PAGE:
Spirit of Life on May Day at Coventry Cathedral

Report on Spirit of Life
 
Background
The Churches Together in England’s Group for Evangelisation produced a workbook Equipping Your Church in a Spiritual Age in winter 2005 which looked at contemporary spirituality, the theology of the church’s engagement with it and practical suggestions of what local churches might do to engage with the growing interest in spirituality outside church.  The writing group was encouraged to demonstrate some of its principles and suggestions, and so it linked up with Coventry Cathedral to run a Christian spirituality fair called Spirit of Life in Coventry Cathedral on Monday 1st May 2006.
 
Aims and Objectives
 
Spirit of Life had two aims:
  • Primarily to engage with the spirituality of the people of Coventry and help them to explore the relevance of Jesus to their lives by providing information, activities and spaces to help them on their spiritual journeys
  • Consequently to help local Christians see how they might engage with the spirituality of their neighbours.

Spirit of Life had five objectives:

  • to be a ‘spiritual fair’ with a wide variety of activities
  • to explore the spiritual realm
  • to be open to anyone and everyone
  • to be planned in consultation with the churches in Coventry to relate to and hopefully to assist them in their mission to their city
Evaluation
Impression forms were handed out randomly to those present who were asked to return them.  It seems that the Christians present were more willing to complete them than the non-Christians.  Evaluation forms were given to each contributor and almost every contributor returned the form.  The evaluation is therefore based on personal impressions and a set of not-very-random responses from ‘customers’, and we have tried to make allowances for this in our reflection.
 
Spirit of Life was a success when judged by its aims of:
  • engaging with the spirituality of the people of Coventry.  1st May (May Day) is Godiva Day in Coventry, as well as being a significant day in pre-Christian understandings and Celtic Christianity.  Spirit of Life linked in with these events in various ways, mainly through seminars on relevant subjects.  We have been told of some people who became Christians on the day, and others afterwards.  Several commented on how helpful the day had been in their spiritual exploration.
  • helping local Christians.  A good number of local Christians who have felt hindered in exercising ‘spiritual gifts’ felt that the day had given them ‘permission’ to use their spiritual gifts in their local situations - everal said that they had learned enough to engage in local Body, Mind & Spirit fairs.  A lot of those who were involved on the fringes of Spirit of Life and came to it apprehensive, but were encouraged and reassured.  Many contributors had a unique opportunity to exercise their gifts in an evangelistic way and felt affirmed and more confident in the exercising their gifts.
Spirit of Life was also a success when judged by its objectives.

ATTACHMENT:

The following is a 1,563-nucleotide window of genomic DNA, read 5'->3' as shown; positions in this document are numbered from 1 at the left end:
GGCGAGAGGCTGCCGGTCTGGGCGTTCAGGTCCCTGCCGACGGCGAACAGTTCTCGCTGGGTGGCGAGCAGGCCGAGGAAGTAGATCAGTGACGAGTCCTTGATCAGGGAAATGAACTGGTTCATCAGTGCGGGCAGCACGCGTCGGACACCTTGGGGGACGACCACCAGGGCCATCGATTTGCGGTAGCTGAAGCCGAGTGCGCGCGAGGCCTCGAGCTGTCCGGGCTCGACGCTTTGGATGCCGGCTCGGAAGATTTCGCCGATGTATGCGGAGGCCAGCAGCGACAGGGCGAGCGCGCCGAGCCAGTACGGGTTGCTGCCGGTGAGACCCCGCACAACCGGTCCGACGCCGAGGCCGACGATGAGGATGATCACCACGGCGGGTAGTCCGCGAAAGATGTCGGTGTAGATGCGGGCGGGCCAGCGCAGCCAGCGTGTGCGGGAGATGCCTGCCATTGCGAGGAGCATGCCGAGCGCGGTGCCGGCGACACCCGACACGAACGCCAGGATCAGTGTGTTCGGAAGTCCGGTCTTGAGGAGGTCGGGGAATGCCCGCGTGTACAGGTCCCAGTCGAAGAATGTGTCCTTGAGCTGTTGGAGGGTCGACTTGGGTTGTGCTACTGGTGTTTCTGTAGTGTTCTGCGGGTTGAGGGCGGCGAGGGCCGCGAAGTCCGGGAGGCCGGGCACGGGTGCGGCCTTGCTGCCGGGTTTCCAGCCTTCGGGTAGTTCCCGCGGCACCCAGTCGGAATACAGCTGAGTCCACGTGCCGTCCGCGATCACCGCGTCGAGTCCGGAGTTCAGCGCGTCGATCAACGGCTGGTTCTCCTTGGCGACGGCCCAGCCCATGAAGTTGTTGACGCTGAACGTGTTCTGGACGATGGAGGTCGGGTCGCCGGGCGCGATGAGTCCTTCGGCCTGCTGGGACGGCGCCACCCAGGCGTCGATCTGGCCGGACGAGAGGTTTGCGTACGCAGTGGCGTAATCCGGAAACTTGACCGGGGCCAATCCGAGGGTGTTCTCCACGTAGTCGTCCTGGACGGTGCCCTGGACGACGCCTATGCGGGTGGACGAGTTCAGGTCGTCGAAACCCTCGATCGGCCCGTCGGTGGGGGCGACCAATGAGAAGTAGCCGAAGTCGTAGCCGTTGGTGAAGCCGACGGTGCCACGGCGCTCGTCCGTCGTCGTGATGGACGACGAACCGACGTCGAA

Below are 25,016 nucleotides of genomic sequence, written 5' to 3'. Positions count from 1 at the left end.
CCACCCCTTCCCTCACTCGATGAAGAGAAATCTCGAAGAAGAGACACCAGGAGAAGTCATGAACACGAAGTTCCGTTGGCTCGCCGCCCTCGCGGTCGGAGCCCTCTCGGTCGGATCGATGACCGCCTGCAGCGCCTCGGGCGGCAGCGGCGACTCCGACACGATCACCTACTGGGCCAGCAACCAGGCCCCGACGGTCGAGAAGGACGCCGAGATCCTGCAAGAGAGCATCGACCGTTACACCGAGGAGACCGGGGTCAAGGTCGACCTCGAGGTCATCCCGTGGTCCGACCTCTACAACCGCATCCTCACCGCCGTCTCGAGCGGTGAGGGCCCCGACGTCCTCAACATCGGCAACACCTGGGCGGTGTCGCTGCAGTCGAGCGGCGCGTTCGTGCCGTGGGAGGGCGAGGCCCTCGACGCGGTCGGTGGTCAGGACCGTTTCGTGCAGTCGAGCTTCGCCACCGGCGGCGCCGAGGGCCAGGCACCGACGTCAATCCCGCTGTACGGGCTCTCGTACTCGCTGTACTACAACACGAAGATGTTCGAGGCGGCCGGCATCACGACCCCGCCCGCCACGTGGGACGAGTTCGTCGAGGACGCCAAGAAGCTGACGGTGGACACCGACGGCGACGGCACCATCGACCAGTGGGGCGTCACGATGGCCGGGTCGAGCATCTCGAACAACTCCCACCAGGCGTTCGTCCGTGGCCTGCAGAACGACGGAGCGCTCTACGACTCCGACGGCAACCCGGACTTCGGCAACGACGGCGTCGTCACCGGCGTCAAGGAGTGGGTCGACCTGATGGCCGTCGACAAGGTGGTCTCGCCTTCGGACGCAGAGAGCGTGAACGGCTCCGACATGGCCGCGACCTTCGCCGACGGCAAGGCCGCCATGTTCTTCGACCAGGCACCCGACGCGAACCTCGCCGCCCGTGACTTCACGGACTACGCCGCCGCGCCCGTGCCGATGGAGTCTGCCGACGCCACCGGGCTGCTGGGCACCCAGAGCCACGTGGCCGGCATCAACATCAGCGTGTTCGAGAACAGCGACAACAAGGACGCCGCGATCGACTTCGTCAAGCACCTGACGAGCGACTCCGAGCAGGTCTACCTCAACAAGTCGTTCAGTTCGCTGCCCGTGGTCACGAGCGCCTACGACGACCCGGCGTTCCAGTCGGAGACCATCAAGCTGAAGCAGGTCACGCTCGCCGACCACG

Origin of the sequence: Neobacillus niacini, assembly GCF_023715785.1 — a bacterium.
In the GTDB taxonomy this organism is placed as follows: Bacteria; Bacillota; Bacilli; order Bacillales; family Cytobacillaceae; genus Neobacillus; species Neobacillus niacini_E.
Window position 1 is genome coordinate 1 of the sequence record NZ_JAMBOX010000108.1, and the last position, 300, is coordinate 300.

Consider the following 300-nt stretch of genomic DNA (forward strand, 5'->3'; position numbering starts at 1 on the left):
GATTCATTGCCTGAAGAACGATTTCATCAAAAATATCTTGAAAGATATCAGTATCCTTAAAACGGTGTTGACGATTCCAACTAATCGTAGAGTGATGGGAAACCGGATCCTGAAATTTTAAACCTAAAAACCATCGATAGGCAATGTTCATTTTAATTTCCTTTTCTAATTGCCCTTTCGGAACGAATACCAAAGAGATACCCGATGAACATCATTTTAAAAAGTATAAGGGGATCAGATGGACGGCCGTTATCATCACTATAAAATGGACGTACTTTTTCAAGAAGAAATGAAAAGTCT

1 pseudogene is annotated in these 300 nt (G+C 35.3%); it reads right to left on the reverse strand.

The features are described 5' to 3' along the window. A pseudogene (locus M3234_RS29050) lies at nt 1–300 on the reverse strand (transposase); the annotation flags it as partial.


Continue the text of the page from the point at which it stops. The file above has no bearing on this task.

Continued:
• There were about 70 contributions ranging from prayer to maypole dancing; from well dressing to meditation; from third world issues to sculpture expressing grief.  The most popular were those providing one-to-one encounters (prayer, aura understanding, massage) and the grief sculptures.
  • 15 seminars engaged with the theology of the fair and the background to the diversity of Christian spirituality from angels and the green man in the Bible to the Abbot of Worth speaking about the value of the monastic life; and from Ignatian spirituality to Wisdom and How to Die.  These together explained the coherent and reasoned theological basis of Spirit of Life.
  • About, 600 people attended.  Advertising of Spirit of Life was deliberately designed for those who are those outside the church’s orbit and we estimate that about a third were church-attending Christians, one-third disillusioned Christians and one-third people with no Christian connections at all.  It was clear that a wide variety of people were attracted; an impressive number said “If we had known it was going to be so good, we would have brought our friends”.
  • Many churches from a wide range of denominations were involved; 80 volunteer stewards from a large number of churches assisted during the day.  Holding Spirit of Life in the Cathedral not only provided a vast awe-some space, but set Spirit of Life in a Christian context which allowed a variety of less overtly Christian ‘giftings’ to be exercised.  The event was undergirded by a prayer ministry which brought prayer networks together in preparation for Spirit of Life and then sustained a prayer vigil over the weekend. This involved people from many different denominations.  (The Spirit of Life organisers believe that this prayer backing was one of the key successes and supports for the event.)
Other points
A leading designer produced the logo; publicity was professionally done and the Cathedral’s publicity organisation was extremely helpful.
 
Follow up
Coventry churches are being encouraged to list their follow-up plans on the www.SpiritOfLive.org.uk website.  The Cathedral is considering a second Spirit of Life in 2007.
 
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